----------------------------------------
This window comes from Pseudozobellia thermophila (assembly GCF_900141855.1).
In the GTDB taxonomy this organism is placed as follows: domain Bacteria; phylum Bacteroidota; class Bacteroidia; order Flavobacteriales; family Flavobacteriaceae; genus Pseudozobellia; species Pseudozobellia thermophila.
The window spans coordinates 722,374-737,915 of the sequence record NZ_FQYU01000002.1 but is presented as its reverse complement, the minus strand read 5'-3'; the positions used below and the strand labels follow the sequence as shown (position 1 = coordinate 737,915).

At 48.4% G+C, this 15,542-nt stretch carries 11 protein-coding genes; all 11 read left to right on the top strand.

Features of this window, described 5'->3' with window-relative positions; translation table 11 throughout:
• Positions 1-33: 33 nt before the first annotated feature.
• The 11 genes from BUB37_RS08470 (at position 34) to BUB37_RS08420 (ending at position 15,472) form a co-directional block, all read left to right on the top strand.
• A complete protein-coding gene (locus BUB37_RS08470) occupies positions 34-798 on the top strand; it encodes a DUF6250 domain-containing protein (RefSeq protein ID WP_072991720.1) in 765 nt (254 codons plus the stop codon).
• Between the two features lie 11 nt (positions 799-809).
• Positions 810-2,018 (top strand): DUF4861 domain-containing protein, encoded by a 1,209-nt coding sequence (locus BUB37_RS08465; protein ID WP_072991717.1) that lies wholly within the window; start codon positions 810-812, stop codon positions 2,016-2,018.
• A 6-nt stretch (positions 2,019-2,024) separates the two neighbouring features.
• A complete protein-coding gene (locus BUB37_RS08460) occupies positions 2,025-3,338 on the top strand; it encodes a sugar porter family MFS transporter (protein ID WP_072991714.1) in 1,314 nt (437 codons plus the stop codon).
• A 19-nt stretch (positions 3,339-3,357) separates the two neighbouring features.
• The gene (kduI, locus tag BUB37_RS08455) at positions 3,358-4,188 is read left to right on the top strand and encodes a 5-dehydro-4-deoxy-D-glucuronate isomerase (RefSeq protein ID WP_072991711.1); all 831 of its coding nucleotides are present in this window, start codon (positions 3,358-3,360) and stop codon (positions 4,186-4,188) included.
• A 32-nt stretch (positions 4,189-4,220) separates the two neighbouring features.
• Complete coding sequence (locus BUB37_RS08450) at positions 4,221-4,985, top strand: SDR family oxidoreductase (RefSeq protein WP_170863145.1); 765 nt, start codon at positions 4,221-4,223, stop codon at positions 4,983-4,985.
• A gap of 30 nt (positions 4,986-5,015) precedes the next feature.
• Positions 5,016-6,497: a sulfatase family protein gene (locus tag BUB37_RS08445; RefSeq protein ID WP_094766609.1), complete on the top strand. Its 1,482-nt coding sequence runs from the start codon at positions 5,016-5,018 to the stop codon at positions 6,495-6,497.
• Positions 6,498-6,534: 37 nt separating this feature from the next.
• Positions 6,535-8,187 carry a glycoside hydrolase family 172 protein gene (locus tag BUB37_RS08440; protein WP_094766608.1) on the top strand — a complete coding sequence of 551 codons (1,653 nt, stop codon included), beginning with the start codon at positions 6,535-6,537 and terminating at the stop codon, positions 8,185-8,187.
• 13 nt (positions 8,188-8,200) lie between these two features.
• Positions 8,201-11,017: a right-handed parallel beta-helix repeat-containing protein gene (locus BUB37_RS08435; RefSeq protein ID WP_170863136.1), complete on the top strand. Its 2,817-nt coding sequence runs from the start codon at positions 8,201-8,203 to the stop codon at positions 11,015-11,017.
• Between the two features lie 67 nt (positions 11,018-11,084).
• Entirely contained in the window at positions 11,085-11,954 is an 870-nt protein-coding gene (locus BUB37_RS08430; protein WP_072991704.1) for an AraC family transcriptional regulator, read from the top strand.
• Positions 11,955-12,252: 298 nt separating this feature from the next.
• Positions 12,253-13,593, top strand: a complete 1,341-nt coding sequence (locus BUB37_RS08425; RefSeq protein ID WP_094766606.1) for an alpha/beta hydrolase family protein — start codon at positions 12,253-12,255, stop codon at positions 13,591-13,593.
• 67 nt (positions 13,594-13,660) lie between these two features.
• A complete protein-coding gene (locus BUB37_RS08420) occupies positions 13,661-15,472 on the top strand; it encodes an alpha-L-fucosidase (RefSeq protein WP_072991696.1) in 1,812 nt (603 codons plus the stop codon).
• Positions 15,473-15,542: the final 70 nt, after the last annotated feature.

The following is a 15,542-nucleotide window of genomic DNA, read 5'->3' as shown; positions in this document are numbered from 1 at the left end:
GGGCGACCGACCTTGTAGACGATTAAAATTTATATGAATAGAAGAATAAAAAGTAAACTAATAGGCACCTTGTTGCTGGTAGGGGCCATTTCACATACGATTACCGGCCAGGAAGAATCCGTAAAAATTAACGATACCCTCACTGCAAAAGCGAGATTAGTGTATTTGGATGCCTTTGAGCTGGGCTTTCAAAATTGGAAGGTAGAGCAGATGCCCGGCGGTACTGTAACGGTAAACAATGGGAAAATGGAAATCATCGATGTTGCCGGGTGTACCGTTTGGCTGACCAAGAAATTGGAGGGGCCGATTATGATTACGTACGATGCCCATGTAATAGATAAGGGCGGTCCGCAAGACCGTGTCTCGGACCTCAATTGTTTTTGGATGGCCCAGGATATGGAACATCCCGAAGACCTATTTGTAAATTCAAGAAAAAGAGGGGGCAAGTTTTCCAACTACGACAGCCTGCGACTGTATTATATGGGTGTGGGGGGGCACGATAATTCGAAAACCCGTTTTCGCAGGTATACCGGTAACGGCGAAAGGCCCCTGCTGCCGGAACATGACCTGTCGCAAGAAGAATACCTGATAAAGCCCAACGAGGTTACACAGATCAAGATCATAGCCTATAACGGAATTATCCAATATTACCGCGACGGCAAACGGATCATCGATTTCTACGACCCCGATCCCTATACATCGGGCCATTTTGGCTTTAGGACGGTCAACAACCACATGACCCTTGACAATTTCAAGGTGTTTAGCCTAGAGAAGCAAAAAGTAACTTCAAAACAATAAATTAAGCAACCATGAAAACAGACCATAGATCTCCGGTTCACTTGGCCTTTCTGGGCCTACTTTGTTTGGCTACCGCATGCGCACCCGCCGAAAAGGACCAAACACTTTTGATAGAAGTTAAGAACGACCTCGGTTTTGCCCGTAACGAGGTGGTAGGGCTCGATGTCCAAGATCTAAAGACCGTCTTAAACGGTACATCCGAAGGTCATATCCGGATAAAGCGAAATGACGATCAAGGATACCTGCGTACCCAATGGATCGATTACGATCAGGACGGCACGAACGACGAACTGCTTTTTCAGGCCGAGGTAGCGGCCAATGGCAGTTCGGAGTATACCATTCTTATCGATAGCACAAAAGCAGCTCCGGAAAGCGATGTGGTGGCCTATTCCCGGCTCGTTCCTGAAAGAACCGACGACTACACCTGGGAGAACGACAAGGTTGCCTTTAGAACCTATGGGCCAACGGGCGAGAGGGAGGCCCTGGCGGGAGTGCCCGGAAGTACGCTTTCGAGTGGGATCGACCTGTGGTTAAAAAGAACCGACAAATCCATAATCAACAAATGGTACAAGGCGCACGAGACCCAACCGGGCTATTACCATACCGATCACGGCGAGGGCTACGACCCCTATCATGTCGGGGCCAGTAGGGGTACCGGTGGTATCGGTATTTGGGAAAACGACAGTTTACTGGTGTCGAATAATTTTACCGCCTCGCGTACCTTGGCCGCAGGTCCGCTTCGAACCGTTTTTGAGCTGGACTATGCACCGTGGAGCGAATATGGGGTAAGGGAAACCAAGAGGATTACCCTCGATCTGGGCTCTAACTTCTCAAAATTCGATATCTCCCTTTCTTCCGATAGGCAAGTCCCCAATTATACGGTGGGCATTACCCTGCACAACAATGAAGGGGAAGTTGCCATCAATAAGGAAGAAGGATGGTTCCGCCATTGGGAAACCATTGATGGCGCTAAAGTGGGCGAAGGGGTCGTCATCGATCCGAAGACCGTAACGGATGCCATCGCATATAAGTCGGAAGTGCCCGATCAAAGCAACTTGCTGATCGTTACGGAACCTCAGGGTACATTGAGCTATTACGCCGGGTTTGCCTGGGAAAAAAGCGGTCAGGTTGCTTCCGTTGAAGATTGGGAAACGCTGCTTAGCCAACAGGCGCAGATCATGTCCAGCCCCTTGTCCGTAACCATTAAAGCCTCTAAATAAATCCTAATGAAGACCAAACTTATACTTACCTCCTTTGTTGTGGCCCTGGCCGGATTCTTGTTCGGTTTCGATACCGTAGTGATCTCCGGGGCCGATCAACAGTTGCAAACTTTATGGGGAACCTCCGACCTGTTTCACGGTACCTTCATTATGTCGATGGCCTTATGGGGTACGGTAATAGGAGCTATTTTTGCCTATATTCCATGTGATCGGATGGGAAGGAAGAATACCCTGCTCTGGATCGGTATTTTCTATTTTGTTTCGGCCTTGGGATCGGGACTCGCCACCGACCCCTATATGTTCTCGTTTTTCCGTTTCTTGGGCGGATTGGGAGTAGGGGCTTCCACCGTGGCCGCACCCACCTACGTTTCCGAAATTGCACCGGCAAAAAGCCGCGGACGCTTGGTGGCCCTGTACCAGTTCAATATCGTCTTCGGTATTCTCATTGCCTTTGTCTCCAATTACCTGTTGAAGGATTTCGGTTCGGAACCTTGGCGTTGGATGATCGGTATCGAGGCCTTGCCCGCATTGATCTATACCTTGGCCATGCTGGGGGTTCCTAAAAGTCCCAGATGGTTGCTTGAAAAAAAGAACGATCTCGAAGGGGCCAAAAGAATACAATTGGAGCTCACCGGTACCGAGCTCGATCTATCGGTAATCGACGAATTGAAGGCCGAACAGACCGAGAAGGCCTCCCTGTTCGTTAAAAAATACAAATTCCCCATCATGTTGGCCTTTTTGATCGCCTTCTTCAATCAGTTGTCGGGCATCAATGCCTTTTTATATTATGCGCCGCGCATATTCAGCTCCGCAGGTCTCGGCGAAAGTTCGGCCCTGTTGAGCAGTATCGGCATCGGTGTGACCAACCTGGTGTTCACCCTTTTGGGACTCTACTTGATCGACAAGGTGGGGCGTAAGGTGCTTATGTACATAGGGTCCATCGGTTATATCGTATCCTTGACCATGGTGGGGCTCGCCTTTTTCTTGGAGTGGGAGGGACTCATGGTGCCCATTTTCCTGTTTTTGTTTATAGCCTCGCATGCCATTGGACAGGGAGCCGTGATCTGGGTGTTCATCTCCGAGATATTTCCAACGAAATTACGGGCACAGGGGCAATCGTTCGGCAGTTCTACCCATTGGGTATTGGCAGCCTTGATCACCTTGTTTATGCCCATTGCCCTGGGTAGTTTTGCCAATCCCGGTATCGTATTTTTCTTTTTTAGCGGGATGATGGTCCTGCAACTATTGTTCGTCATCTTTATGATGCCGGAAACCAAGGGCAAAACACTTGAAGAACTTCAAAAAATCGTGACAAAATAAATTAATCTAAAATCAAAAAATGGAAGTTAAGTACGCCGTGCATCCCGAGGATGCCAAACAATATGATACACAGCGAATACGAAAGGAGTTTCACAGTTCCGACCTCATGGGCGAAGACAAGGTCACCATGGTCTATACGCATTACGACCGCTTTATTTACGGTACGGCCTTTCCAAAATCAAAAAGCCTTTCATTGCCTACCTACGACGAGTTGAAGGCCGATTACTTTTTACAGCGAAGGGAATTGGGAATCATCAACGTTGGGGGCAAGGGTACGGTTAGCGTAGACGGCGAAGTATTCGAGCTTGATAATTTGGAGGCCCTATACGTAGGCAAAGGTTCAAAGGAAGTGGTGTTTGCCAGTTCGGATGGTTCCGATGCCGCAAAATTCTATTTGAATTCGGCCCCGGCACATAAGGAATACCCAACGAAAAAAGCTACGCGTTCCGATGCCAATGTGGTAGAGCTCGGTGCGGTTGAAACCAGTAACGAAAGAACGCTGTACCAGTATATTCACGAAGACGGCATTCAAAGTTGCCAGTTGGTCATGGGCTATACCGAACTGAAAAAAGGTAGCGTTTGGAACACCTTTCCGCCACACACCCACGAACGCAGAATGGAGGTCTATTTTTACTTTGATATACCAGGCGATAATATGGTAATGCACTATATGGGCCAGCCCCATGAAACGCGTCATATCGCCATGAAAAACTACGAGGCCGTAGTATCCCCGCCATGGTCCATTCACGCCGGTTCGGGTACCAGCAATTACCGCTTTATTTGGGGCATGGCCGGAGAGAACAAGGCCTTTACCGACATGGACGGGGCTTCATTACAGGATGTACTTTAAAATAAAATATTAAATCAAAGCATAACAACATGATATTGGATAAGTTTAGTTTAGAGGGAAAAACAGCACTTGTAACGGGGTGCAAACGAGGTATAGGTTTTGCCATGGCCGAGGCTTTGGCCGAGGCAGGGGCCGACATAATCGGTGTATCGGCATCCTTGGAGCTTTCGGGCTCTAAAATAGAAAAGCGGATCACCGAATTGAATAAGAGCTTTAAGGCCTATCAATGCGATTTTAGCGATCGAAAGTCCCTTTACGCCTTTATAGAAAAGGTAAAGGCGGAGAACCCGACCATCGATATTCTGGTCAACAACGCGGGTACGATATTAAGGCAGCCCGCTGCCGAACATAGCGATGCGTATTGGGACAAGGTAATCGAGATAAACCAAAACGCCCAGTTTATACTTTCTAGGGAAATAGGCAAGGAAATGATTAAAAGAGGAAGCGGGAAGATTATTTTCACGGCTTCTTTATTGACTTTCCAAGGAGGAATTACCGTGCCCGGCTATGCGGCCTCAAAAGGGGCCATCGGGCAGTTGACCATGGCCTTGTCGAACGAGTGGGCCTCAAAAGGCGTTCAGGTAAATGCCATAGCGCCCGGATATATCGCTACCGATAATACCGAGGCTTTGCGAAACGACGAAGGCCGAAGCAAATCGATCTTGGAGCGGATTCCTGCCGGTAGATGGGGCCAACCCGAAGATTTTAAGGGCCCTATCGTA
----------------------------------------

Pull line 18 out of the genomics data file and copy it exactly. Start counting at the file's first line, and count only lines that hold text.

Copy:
• Positions 5,016-6,497: a sulfatase family protein gene (locus tag BUB37_RS08445; RefSeq protein ID WP_094766609.1), complete on the top strand. Its 1,482-nt coding sequence runs from the start codon at positions 5,016-5,018 to the stop codon at positions 6,495-6,497.